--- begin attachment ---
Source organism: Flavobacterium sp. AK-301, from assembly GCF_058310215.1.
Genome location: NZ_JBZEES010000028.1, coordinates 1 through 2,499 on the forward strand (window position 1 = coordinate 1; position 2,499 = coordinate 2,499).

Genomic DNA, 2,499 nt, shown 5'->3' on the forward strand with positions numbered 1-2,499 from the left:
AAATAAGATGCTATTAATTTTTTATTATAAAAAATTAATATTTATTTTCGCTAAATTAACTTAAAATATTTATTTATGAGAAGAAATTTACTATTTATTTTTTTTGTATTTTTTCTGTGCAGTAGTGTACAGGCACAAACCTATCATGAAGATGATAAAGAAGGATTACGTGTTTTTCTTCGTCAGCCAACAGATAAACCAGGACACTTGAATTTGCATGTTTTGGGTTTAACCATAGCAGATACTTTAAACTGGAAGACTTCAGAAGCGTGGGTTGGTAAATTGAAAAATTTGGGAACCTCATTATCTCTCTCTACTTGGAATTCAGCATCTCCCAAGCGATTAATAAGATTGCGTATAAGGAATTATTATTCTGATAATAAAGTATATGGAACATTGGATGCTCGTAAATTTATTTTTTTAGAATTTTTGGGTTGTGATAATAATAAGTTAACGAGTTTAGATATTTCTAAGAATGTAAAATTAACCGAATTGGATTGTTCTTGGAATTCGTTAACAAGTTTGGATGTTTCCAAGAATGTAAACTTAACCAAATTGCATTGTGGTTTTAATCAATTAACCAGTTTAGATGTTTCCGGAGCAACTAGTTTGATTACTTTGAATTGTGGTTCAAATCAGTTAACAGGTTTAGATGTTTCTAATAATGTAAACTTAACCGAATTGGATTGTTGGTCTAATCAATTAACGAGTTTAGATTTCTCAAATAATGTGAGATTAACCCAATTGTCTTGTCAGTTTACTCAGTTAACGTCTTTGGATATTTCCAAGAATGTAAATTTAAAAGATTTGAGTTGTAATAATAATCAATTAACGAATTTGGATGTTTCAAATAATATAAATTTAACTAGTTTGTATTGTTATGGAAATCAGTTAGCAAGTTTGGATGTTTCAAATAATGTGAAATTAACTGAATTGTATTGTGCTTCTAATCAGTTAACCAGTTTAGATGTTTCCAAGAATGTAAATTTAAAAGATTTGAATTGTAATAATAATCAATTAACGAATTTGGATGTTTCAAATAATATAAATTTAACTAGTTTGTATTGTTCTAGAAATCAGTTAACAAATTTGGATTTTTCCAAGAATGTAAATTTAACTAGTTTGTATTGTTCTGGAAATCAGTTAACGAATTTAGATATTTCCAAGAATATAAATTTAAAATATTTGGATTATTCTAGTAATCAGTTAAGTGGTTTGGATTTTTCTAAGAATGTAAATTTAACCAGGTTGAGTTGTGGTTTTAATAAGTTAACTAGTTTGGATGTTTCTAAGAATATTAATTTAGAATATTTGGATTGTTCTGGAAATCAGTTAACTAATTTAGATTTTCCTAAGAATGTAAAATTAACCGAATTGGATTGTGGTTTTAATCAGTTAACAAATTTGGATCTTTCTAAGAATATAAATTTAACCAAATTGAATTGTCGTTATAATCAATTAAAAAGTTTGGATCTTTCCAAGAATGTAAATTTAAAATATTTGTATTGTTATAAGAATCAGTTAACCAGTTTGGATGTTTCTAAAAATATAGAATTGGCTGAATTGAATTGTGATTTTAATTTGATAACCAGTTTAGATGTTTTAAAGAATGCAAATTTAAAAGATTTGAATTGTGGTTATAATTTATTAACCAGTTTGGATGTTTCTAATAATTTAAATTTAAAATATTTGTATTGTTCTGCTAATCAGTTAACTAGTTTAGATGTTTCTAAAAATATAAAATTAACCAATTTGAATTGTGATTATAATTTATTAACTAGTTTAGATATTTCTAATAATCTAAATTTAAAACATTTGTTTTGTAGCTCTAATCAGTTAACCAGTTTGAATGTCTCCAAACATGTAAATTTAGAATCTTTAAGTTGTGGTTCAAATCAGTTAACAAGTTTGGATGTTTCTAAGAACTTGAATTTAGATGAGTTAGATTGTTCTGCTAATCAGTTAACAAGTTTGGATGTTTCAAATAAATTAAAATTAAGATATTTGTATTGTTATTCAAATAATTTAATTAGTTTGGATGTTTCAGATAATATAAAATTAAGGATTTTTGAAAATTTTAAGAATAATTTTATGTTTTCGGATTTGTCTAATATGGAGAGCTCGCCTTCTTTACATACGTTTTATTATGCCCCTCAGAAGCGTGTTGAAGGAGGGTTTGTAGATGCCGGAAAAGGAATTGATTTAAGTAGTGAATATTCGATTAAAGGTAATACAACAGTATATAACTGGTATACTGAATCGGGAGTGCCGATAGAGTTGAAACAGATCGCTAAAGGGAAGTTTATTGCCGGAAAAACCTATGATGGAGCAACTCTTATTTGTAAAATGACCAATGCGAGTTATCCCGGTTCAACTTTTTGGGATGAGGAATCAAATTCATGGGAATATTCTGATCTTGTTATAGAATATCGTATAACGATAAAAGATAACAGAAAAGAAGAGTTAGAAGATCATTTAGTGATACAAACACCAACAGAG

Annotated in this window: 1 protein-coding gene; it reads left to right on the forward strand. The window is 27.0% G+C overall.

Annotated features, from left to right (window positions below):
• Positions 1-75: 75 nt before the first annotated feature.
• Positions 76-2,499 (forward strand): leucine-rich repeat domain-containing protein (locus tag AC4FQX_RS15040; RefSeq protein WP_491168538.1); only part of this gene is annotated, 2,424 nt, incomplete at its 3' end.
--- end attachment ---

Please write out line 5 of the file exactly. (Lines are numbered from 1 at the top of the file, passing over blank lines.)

Annotated in this window: 1 protein-coding gene; it reads left to right on the forward strand. The window is 27.0% G+C overall.